Socialists of course understand key issues through the prism of class, but is such analysis really thorough or empowering if it isn’t feminist or intersectional? Dawn Fyfe writes about how capitalism disproportionately affects women and outlines how we can campaign with women’s rights at the forefront of what we do…
Why women and socialism? As we know, capitalism affects all working class people, as well as other communities. But women experience multiple oppression under capitalism and some would argue, have more barriers to addressing these issues, meaning solutions are often centred on the experience of men. What’s the impact of this oppression? Women currently feel the brunt of 74% of the austerity cuts in the UK. Women have been more vulnerable to job loses and have found it more difficult to secure new employment than men. Women continue to be underpaid, earning just 79% of the average male salary. Women provide 59% of the caring roles in the Scotland and make up over 90% of lone parent households, with many women caring for grandchildren and parents at the same time as we all live longer.
These statistics do not negate the experience of working class men, but they highlight the exaggerated oppression experienced by women. Furthermore, these experiences reduce women’s control and independence in their lives, leaving them vulnerable to targeting from men who choose to abuse their power over women. One of the feminist movement’s most famous approaches was to highlight the “Personal is Political”. This statement counteracted the message that violence in the home was an individual experience for individual women, instead recognising this was a societal issue based in power structures.
These power structures are based on hegemonic messages about the role of women, women’s perceived responsibilities and how they present themselves. Women who are seen to step outside these dominant messages can experience a variety of judgements as people try to “keep them in their place”. This can range from losing their job to dealing with children to violence and abuse.
In 2016/17 there were 58,810 incidents of domestic violence in Scotland. On top of that there were 10,822 reports of sexual assault. It’s therefore a further challenge for women to be involved in political activism on top of their everyday lives. Furthermore, the messages from campaigns and parties often reflect the experiences of men and therefore struggle to attract women, who can’t relate to these.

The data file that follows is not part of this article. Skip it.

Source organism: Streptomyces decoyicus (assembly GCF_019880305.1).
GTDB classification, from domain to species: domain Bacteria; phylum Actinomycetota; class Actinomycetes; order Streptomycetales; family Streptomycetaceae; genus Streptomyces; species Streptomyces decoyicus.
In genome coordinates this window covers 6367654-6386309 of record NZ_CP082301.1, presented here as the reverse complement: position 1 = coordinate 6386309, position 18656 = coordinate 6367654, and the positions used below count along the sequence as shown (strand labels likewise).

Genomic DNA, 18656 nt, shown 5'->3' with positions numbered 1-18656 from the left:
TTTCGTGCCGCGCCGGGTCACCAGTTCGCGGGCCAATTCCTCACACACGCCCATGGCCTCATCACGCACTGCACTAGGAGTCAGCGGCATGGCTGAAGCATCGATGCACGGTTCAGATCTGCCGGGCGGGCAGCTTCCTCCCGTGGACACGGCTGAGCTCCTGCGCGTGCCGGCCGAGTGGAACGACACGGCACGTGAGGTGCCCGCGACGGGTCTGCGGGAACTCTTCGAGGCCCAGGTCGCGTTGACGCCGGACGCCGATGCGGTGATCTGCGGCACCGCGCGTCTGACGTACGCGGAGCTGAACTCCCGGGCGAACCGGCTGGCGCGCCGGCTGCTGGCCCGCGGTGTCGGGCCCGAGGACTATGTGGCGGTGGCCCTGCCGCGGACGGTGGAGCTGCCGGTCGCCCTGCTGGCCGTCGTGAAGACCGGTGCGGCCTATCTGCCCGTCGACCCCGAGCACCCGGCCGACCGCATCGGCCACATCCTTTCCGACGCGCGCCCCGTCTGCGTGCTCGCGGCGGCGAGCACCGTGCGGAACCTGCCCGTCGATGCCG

But it’s essential we do and that women are included. We must be able to influence and develop our campaigns, not to take over messages but to ensure that everyone’s experience is reflected. Traditionally, for example, socialist campaigns have focused on work change. For women, priorities may be different. Yes, it’s about work, but in order to work childcare is required, and consideration must be given to child sickness and school holidays. Even getting to the childcare in time after work can be a struggle. Campaigning for £10 an hour is good, but how does it resolve the above? Also what does it matter if women still earn only 70% of the average male salary? Being told time and time again you’re not of the same worth can eventually convince you that you aren’t.
Marx recognised this dilemma for women, stating: , “Pitiful as the lot of the worker is, the status of the woman is far worse. In the factory, in the workshop, she works for a capitalist boss, at home for the family.” When the structures of the home reflect the capitalist and in our case, neo-liberal society, how can women find space for analysis and reflection, let alone campaign?
Bell Hooks highlighted the danger of approaches that merely recognise the oppression experienced by communities, without addressing or resolving them:
“… when we state complaint without a constructive focus on resolution, we take away hope. In this way, critique can become merely an expression of profound cynicism, which then works to sustain dominator culture.”
It’s essential then that women’s oppression is taken seriously, understood and addressed, even when that challenges our own privilege. For example, being an employed woman in a two income household with one child is very different from being a young black lone parent, struggling in a part time agency social care job. My conditions support my activism in a variety of ways, so do I fully consider the needs of the other woman? I need to actively work at understanding this. Saying we want to include women should mean including all women. Too often the needs of women in a more dominant position are addressed, whilst those experiencing multiple oppressions are not. This may reflect the dominant voice of some communities of women, however it also requires minimum change to the status quo, i.e. patriarchy, the privilege of men.